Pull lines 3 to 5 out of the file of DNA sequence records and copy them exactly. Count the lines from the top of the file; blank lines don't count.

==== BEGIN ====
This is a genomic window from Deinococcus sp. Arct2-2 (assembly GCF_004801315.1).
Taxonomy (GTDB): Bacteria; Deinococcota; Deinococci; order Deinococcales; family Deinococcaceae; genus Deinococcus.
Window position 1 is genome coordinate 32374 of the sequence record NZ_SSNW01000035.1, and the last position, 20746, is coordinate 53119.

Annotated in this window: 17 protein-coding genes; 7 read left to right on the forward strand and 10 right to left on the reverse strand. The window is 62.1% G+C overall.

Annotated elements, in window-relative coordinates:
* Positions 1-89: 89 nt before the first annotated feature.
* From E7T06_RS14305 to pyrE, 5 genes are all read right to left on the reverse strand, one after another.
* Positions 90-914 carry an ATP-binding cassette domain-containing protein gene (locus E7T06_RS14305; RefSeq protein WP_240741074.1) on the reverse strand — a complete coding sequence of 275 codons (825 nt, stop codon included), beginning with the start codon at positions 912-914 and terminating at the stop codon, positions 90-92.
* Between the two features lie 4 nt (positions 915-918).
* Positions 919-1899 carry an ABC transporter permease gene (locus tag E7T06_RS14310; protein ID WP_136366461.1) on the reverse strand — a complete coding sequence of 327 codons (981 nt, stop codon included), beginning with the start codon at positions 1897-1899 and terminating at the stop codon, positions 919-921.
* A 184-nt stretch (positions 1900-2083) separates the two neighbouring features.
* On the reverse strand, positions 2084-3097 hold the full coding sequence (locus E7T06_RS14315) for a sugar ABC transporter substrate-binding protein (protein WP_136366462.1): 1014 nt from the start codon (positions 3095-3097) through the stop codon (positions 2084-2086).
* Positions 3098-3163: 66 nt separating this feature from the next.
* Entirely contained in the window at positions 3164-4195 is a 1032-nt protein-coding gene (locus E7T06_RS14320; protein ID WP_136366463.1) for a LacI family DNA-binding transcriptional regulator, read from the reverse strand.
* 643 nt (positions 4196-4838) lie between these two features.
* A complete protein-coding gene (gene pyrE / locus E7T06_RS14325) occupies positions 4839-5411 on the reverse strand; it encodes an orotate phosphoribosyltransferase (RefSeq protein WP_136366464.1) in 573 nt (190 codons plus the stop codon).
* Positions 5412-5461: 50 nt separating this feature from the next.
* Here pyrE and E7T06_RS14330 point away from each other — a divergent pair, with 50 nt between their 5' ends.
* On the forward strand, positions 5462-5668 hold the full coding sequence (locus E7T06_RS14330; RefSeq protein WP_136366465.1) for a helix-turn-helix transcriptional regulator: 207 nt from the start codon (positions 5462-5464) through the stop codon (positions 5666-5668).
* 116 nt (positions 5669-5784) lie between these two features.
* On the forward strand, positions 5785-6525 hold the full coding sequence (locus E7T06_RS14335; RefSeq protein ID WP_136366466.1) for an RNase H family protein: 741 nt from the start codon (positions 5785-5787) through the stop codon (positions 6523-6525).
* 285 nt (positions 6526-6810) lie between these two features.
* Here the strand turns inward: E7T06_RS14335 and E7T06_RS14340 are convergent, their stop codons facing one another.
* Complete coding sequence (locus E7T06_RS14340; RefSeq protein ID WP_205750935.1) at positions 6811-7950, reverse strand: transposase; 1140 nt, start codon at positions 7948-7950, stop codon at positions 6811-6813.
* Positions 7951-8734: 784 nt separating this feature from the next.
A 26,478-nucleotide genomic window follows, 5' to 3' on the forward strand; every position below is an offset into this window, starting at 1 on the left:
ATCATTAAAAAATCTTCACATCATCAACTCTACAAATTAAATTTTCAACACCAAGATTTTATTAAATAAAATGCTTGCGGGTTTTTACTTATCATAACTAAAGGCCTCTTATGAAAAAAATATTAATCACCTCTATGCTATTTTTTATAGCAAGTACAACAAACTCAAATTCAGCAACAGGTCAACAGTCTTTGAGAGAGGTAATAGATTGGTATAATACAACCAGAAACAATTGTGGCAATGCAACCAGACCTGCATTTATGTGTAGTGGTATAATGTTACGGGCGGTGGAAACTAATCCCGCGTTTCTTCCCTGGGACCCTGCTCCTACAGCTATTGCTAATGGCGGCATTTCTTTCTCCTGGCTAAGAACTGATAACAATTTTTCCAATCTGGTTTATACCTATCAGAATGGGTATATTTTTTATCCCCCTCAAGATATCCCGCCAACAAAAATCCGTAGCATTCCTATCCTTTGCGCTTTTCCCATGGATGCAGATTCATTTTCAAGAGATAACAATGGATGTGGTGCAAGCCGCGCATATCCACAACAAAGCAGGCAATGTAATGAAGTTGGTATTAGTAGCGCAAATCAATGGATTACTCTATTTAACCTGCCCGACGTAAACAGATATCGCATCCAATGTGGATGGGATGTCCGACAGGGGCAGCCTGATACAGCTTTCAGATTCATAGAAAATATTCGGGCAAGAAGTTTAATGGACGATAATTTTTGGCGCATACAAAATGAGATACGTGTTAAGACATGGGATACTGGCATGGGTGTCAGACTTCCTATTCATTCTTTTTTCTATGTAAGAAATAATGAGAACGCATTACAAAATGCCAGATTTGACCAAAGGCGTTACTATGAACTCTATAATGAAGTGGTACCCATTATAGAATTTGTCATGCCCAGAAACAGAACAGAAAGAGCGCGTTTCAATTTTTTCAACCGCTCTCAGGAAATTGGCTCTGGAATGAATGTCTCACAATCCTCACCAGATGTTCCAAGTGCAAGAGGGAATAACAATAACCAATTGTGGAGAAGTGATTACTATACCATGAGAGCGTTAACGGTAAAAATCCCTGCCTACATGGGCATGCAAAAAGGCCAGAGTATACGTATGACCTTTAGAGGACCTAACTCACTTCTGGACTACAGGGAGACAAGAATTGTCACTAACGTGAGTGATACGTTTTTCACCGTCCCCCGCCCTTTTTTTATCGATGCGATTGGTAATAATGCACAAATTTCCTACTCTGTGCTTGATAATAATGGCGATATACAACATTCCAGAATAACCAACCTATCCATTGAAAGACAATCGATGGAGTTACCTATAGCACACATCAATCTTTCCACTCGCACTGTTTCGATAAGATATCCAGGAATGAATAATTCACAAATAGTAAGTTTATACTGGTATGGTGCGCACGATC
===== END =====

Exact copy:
Window position 1 is genome coordinate 32374 of the sequence record NZ_SSNW01000035.1, and the last position, 20746, is coordinate 53119.

Annotated in this window: 17 protein-coding genes; 7 read left to right on the forward strand and 10 right to left on the reverse strand. The window is 62.1% G+C overall.

Annotated elements, in window-relative coordinates: